If we analyzed the diagnosis codes we send to the insurance companies for payment, the ICD-9 code 724 is one of our top 10 codes. When ICD-10 implementation begins, that code will become a long string of codes with suffixes like 724.2 for plain low back pain or 724.3 for sciatica. Medicine isn’t going to get any simpler with the advent of ICD-10 but the methods of evaluating and treating low back pain won’t change much. With the ever-changing insurance landscape and more and more patients having large deductibles for which they are responsible, ordering diagnostics tests can be difficult and often delay a full evaluation. There is no escaping the reality that many of us (myself included) factor in finances when making medical decisions. One of my children recently had a strange headache. This is a teenager with no history of headaches but who has a strong family history of subarachnoid hemorrhages that are due to aneurysms in the brain. Whether it’s because I am a doctor-mother who knows too much or I am a mindful clinician that doesn’t want to miss a condition that can be cured with surgical intervention, I agreed twith the MRI of the brain of my child…..until I had a deductible of $1241.00. My insurance was paying the other $2300, but it still made me pause. And I had to ask for a payment plan with the radiology office. I don’t know of many people who have $1200 laying around and if the radiology office will set up a payment plan without interest, that beats putting it on a credit card.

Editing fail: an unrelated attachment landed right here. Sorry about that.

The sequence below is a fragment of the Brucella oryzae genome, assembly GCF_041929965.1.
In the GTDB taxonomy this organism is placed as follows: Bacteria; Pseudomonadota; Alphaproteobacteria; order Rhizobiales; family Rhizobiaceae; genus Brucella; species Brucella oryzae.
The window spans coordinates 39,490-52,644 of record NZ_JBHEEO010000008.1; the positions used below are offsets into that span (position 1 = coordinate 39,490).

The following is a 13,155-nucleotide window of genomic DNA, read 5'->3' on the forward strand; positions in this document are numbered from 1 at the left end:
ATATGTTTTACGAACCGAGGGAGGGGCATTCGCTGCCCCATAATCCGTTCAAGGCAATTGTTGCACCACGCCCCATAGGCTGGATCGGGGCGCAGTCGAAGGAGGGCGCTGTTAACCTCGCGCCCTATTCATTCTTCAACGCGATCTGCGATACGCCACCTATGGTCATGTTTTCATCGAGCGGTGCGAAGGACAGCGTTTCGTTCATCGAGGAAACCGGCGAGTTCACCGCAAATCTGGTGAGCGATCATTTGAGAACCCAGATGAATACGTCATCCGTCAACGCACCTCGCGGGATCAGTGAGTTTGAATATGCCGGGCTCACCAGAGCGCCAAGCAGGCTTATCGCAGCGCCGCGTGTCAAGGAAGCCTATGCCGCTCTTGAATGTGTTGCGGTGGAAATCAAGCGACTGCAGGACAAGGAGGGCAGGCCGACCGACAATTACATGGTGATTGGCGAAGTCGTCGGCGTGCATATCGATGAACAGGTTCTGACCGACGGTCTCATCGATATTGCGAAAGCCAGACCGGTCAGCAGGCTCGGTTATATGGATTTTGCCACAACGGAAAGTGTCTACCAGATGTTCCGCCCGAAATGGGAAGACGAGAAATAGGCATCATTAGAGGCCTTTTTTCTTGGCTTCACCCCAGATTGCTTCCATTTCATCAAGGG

This long, round about story is to discuss the new evidence about treating low back pain. There was a segment recently on National Public Radio that you might find interesting and helpful. I’ve also linked a YouTube video that is helpful. I’ll apologize for any YouTube embedded ads, I can’t control those.